Does Climate Change Cause More Severe Storms? NOAA Says Yes In Louisiana But Not in Colorado. Canada Mixed?

The 2016 extreme rainfall in Louisiana has been deemed by NOAA to be more likely and severe due to change climate, while the 2013 extreme rainfall in Colorado has been deemed less likely. Why the different behaviour? Like in real estate, its all about location, location, location. Trends are not uniform across the entire continent - Louisiana is influenced by the Gulf of Mexico, and Colorado isn't.

The 2016 Louisiana rainfall event dropped more than six inches of rain in some regions August 11, 2016 and Baton Rouge received over 11 inches of rain August 12. Such an event has been analyzed to be more likely, with a shorter 'return period', meaning a higher probability of occuring. Specifically the 2016 Louisiana storm was assessed to have a 30 year return period today (i.e., 1/30 = 3.3% chance of occurring), while only a 50 year return period in the past (i.e., a lower 1/50 = 2% chance of occurring). Details are here.

Louisiana rain frequency shift - 3 day rainfall.
Details are on the NOAA website, including the graphic above.

But a NOAA-led study published in the Bulletin of the American Meteorological Society indicated that "The probability for an extreme five-day September rainfall event over northeast Colorado, as was observed in early September 2013, has likely decreased due to climate change." That storm dropped 17 inches of rain.

Details of the Colorado rainfall analysis are here, indicating a 12% decrease over the last century:

"Despite a warmer and moister climate, the frequency of September heavy five-day rain events does
not increase in the simulations but substantially declines in northeast Colorado (Fig. 5.2c). Using the model’s 95th percentile of five-day rainfall totals, we find a 12% decline in occurrence during recent decades compared to the late 19th century."

And the following:

"... a slight decline in intensity of the maximum five-day precipitation over the central Great Plains
during summer is also projected (Sillman et al. 2013), emphasizing that global and annual perspectives of climate change may not always pertain to events at a specific place and time."

Research by Peterson shows regional trends in flood magnitude over decades that support the decreasing Colorado rainfall trends:

How to Interpret: "Trend magnitude (triangle size) and direction (green = increasing trend, brown = decreasing trend) of annual flood magnitude from the 1920s through 2008. Flooding in local areas can be affected by multiple factors, including land-use change, dams, and diversions of water for use. Most significant are increasing trends for floods in Midwest and Northeast, and a decreasing trend in the Southwest."

These USA extreme events and trends highlight the difference in regional impacts of a changing climate. In Canada, precipitation analysis by Vincent and Mekis showed less extreme daily rain, although more days with rain:

"The analysis of the precipitation indices for 1950–2003 reveals more days with precipitation, a decrease in daily intensity and a decrease in the maximum number of consecutive dry days."

Research has shown regional trends in annual maximum observed rainfall amounts as well. Environment Canada scientists indicate the following in Atmosphere-Ocean indicating increases and decreases:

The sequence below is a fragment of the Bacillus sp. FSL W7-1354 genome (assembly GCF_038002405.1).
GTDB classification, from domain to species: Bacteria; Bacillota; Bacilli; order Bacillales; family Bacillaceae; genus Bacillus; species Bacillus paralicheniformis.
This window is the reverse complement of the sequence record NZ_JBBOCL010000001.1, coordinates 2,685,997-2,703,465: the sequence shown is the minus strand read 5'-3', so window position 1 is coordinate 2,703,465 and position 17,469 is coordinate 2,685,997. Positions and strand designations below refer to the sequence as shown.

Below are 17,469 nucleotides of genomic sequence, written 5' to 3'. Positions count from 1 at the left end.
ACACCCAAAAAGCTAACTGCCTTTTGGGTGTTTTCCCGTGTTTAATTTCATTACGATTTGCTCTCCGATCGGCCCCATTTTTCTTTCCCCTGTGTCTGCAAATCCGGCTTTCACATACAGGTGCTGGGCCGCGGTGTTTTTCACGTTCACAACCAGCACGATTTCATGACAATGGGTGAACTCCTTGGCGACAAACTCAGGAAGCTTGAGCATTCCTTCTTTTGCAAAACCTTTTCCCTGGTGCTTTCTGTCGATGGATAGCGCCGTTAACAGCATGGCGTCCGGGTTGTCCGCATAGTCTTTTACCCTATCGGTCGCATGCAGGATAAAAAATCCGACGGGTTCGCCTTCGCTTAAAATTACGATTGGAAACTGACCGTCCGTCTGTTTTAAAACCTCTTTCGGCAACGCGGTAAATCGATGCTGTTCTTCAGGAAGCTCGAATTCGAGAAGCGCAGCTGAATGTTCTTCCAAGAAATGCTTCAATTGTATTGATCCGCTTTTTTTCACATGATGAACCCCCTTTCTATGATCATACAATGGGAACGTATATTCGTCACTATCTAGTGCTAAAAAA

"Both the southwest and the east (Newfoundland) coastal regions generally show significant increasing regional trends for 1- and 2-hour extreme rainfall durations. For the shortest durations of 5–15 minutes, the general overall regional trends in the extreme amounts are more variable, with increasing and decreasing trends occurring with similar frequency; however, there is no evidence of statistically significant decreasing regional trends in extreme rainfall amounts. The decreasing regional trends for the 5- to 15-minute duration amounts tend to be located in the St. Lawrence region of southern Quebec and in the Atlantic provinces."

It is important to distinguish between 5-day rainfall trends, noted in the Louisiana and Colorado analyses, 5 minute to 24 hour rainfall trends in the Environment Canada analysis. In the Canadian data the trends can be mixed across a single weather station depending on the duration. This table shows that variability in long term Canadian climate stations:

The data shows, for example, decreasing very short duration and longer duration trends at Toronto Pearson Airport (5 minute, 6, 12, 24 hour), but increasing mid duration trends (10 minute to 2 hour). Ottawa has decreasing short duration trends - suggesting less severe urban flooding potential - and increasing longest duration trends.

Overall, Environment Canada indicates "a general lack of a detectable trend signal" in short duration rainfall (meaning 5 minute to 24 hour) that is important for engineering infrastructure design. In Southern Ontario, there are more statistically significant decreases in annual maximum rainfall than increases:

In Southern Ontario, the increases in extreme rainfall are generally over longest durations (6, 12, and 24 hours) that is not critical for urban flash flooding - in contrast, the shortest duration trends show decreasing extreme rainfall.

Previous posts suggest that the increase in flood damages in Ontario cities can be related to multiple factors such as land use change (also noted by Peterson regarding USA Floods). For example:

Urbanization and runoff explain Ontario flooding

Ontario, Canada city land use change and flood risk

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